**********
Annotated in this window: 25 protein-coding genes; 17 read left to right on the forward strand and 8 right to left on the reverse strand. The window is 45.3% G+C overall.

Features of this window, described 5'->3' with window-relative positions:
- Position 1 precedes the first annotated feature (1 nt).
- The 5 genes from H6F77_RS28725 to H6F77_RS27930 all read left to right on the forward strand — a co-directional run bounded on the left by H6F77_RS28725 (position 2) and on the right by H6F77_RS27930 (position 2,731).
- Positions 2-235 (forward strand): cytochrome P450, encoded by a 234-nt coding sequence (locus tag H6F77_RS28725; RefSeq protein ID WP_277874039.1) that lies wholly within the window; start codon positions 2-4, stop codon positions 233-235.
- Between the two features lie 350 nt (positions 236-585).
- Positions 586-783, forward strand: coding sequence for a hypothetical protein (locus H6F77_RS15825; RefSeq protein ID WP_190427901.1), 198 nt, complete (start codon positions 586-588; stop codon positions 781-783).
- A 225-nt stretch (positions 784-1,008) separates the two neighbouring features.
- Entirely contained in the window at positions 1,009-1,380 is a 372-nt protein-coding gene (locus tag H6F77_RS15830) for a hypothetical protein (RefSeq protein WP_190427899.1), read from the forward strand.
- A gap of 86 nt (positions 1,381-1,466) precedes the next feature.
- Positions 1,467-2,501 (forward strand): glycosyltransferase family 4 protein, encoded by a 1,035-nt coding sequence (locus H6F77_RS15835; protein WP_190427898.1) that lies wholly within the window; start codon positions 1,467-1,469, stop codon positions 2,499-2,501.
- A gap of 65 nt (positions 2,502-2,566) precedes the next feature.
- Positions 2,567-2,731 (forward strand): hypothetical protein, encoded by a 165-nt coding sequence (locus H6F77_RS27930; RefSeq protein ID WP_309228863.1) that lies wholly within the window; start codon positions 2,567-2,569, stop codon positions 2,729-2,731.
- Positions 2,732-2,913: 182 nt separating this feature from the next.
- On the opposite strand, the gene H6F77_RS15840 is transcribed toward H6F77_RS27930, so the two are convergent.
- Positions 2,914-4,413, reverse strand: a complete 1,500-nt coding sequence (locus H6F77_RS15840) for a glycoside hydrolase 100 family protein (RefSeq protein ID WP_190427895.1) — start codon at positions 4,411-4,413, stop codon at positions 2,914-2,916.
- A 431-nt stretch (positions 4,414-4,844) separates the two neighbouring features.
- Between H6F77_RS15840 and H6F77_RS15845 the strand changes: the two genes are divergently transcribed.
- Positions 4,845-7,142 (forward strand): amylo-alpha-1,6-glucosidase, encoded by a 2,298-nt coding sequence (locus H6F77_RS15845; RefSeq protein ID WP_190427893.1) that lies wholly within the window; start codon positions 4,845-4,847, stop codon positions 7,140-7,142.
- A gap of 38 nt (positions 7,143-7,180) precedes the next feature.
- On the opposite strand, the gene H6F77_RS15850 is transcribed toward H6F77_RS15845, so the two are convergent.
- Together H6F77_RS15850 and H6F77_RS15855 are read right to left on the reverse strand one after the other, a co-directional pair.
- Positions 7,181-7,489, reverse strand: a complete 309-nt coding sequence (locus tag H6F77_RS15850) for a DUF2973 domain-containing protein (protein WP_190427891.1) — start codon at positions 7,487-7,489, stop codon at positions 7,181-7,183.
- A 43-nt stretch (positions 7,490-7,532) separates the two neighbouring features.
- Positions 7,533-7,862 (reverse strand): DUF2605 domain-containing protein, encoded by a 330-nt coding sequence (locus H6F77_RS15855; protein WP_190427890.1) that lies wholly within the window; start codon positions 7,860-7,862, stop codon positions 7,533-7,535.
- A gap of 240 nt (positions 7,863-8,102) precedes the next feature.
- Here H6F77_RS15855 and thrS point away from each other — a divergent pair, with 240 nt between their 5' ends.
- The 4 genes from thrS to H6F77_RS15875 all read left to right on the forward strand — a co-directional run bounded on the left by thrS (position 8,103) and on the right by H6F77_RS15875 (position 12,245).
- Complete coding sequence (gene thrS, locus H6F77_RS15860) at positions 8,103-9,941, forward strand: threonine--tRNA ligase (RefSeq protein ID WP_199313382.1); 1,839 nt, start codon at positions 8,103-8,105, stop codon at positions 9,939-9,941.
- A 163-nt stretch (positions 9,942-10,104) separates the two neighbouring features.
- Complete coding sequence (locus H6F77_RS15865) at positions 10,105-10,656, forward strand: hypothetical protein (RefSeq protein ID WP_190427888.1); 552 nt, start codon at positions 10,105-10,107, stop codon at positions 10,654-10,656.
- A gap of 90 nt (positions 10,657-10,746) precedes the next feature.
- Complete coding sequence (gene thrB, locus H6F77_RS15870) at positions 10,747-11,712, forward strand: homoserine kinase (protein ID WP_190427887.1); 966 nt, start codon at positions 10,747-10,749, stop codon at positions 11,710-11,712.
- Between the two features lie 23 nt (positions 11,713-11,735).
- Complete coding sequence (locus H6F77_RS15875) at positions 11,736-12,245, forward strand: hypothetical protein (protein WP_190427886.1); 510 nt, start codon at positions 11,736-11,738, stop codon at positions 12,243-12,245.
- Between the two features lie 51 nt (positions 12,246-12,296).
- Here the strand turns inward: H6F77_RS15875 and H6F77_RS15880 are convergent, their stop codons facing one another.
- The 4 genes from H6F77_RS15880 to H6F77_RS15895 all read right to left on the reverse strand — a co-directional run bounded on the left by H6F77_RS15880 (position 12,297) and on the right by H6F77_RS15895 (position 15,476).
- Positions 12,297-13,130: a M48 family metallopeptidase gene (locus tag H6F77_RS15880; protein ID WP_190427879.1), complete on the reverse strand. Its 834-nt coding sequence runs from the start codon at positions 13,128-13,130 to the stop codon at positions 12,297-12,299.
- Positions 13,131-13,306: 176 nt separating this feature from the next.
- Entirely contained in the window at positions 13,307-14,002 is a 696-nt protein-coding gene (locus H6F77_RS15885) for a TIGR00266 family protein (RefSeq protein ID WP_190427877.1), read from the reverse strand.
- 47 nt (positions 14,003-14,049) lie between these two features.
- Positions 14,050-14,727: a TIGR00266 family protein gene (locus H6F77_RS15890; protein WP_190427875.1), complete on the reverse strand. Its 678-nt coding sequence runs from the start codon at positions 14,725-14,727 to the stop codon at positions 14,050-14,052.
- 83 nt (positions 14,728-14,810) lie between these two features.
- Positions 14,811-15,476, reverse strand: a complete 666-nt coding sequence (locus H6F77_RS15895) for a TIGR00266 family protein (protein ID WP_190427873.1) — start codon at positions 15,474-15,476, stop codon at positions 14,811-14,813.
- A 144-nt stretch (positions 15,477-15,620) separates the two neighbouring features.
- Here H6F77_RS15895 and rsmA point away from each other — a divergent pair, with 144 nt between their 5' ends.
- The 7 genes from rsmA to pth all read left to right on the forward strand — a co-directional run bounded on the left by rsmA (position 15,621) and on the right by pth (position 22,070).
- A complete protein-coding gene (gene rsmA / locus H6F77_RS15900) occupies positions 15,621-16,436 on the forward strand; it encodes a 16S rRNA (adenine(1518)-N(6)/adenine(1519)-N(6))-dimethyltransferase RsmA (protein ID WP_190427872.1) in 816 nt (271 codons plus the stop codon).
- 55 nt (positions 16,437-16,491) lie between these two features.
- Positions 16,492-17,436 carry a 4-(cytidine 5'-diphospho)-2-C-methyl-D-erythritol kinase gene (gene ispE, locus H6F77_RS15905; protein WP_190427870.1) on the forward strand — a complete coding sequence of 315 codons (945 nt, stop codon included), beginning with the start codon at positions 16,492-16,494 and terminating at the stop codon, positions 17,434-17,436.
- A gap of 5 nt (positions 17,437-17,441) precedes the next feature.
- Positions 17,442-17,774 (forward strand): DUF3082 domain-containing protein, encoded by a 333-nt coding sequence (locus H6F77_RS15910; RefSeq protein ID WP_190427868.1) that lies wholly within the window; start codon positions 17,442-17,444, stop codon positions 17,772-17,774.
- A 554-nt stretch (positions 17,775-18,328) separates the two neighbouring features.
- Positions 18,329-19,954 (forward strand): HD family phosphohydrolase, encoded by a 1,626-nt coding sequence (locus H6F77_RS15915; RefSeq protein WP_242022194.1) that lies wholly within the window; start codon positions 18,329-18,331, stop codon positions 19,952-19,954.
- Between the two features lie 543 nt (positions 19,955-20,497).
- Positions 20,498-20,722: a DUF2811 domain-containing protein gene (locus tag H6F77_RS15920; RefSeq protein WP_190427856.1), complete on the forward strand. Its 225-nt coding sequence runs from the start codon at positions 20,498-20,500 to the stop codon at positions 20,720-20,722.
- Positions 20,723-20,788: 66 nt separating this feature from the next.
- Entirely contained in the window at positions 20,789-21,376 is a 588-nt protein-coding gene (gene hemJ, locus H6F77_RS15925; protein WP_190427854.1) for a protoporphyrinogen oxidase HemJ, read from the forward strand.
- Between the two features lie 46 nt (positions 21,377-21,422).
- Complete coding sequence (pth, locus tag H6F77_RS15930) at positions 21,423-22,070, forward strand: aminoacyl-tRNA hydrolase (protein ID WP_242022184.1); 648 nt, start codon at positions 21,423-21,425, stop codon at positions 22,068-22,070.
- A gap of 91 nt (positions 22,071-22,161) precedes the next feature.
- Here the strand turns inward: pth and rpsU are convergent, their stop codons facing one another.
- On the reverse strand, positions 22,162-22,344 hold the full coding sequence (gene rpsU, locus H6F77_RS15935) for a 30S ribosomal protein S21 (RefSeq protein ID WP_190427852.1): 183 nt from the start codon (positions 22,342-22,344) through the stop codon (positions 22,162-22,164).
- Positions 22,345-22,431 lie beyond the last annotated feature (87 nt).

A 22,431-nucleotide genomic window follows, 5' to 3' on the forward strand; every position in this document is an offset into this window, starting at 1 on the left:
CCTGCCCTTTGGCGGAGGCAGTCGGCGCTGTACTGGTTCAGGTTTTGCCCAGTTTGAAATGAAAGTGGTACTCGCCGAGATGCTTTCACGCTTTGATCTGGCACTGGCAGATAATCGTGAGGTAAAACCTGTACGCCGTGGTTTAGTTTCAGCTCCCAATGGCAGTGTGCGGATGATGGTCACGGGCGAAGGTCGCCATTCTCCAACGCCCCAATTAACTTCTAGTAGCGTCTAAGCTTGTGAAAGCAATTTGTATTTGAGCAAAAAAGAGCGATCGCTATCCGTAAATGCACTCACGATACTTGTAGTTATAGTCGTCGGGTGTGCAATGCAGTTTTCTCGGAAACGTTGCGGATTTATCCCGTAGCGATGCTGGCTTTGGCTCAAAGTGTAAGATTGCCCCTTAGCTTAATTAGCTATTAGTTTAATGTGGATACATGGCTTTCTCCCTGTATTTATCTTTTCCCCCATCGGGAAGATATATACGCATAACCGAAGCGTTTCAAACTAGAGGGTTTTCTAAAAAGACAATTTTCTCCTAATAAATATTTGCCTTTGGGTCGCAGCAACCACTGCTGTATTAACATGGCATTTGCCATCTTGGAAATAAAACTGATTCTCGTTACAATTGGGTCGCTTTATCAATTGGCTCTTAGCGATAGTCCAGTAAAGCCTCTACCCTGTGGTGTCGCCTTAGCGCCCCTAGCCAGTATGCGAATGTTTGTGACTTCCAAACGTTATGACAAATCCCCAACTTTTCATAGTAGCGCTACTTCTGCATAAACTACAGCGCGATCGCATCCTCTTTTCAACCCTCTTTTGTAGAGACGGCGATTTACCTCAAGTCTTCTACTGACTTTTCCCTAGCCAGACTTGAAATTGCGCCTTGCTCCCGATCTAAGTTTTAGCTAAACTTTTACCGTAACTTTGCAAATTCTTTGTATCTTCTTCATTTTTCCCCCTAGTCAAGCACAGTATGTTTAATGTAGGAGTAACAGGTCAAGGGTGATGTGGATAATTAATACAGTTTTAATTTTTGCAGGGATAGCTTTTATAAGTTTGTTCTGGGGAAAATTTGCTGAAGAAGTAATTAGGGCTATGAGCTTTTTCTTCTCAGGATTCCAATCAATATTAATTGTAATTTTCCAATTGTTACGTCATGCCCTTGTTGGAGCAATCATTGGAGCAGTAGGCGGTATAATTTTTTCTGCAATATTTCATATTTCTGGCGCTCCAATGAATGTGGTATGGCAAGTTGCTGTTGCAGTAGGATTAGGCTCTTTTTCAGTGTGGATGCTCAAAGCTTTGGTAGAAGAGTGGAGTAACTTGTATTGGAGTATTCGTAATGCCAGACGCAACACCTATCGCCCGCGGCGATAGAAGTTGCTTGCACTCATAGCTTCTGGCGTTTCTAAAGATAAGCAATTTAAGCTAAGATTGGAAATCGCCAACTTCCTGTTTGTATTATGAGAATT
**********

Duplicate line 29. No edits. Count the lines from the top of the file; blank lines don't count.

- Complete coding sequence (gene thrS, locus H6F77_RS15860) at positions 8,103-9,941, forward strand: threonine--tRNA ligase (RefSeq protein ID WP_199313382.1); 1,839 nt, start codon at positions 8,103-8,105, stop codon at positions 9,939-9,941.